Apr. 21, 2005 – Five Muslim-Americans filed a suit Wednesday against US Homeland Security and Customs officials, claiming their constitutional rights were violated when they tried to return home from an Islamic conference in Toronto last December.
The five plaintiffs, all citizens of New York, claimed that federal agents at the Buffalo border crossing singled them out with at least 30 other Muslims, then interrogated, fingerprinted, searched, photographed and held them for up to 6 1/2 hours after learning that they had attended the event. When members of the group tried to contact family members, the media or their attorneys, agents confiscated their cell phones, the suit alleges.
In the suit, filed in federal district court by the Council on American-Islamic Relations (CAIR) and the New York Civil Liberties Union (NYCLU), the group accuses the Department of Homeland Security, along with Customs and Border Protection, of discriminating against them in violation of their rights to freedom of speech, religion and freedom from unreasonable search and seizure.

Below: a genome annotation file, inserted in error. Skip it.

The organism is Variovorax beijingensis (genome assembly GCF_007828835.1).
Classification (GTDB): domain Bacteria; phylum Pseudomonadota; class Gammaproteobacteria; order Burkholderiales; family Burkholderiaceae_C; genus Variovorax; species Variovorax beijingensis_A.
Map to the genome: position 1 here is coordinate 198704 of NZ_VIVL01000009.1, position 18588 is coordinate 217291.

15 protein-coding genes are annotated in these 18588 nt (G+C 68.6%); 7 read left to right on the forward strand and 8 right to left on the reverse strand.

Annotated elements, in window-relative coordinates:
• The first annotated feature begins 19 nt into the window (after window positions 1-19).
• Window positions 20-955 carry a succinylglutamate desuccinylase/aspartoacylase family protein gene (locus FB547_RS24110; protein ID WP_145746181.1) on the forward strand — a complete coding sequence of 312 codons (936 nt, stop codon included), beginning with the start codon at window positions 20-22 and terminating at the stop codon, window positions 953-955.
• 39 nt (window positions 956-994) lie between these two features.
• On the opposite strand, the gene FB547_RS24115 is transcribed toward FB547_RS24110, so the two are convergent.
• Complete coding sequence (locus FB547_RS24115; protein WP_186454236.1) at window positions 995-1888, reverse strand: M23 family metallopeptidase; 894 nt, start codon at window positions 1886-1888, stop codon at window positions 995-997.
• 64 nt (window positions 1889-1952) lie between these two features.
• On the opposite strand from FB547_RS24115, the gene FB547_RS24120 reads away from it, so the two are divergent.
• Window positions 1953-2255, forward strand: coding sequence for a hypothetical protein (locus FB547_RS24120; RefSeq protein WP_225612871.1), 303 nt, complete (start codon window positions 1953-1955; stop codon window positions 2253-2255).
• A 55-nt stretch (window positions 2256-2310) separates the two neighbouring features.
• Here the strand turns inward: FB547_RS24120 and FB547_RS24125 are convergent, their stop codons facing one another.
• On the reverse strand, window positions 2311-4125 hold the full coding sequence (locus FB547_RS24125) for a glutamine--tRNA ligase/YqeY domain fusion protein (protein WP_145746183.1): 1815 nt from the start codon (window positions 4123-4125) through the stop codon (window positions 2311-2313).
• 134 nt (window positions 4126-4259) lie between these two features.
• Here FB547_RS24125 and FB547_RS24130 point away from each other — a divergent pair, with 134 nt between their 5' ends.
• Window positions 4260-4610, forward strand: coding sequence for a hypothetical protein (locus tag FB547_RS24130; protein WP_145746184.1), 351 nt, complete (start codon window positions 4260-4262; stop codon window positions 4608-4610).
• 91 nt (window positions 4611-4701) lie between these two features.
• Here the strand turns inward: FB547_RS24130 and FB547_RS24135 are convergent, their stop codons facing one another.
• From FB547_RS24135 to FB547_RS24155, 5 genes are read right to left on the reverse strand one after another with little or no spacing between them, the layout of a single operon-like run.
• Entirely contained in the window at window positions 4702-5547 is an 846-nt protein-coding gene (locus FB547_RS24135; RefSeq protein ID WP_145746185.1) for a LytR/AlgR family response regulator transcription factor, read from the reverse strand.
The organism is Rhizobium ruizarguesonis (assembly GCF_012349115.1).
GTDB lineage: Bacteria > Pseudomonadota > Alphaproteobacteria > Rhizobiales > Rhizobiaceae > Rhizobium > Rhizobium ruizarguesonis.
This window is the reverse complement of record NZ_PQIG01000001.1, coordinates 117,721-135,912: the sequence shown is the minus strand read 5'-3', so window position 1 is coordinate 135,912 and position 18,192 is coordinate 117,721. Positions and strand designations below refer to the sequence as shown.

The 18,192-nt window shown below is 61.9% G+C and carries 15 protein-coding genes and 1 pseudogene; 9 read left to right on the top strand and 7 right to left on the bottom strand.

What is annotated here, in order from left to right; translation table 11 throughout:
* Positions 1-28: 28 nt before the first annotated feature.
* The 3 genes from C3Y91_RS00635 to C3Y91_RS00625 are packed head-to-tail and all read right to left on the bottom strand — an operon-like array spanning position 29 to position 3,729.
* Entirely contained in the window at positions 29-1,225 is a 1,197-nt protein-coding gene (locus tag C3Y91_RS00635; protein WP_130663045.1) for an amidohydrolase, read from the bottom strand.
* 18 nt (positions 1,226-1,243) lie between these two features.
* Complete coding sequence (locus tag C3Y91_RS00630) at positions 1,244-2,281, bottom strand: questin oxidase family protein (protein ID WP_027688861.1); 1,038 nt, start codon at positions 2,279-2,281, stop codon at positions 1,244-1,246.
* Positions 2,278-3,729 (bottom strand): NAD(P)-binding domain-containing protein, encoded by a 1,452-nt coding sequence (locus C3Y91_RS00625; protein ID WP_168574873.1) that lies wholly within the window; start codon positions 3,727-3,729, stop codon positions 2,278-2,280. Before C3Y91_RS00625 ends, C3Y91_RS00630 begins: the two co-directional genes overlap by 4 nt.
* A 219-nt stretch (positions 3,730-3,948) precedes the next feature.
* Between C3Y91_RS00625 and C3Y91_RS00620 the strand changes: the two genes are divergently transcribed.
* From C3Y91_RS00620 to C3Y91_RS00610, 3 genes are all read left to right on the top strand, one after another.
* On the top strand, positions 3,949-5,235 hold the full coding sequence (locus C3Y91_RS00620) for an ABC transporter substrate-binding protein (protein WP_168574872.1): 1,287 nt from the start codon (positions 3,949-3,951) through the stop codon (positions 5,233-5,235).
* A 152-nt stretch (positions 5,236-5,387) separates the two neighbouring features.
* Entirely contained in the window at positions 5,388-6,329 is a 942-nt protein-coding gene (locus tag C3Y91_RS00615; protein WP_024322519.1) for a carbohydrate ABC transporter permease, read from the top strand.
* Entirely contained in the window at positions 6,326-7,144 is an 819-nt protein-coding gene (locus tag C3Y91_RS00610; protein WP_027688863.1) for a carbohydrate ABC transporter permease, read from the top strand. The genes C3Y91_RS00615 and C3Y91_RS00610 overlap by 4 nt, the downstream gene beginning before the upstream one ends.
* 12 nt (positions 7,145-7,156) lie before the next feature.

The plaintiffs are not asking for monetary compensation, but want an acknowledgment that their rights under the First and Fourth Amendments and the Religious Freedom Restoration Act were violated, along with assurances that Muslim-Americans returning from outside religious conferences will not be treated as they were. They also demand the return or destruction of all records, photographs and fingerprints gathered by federal officials.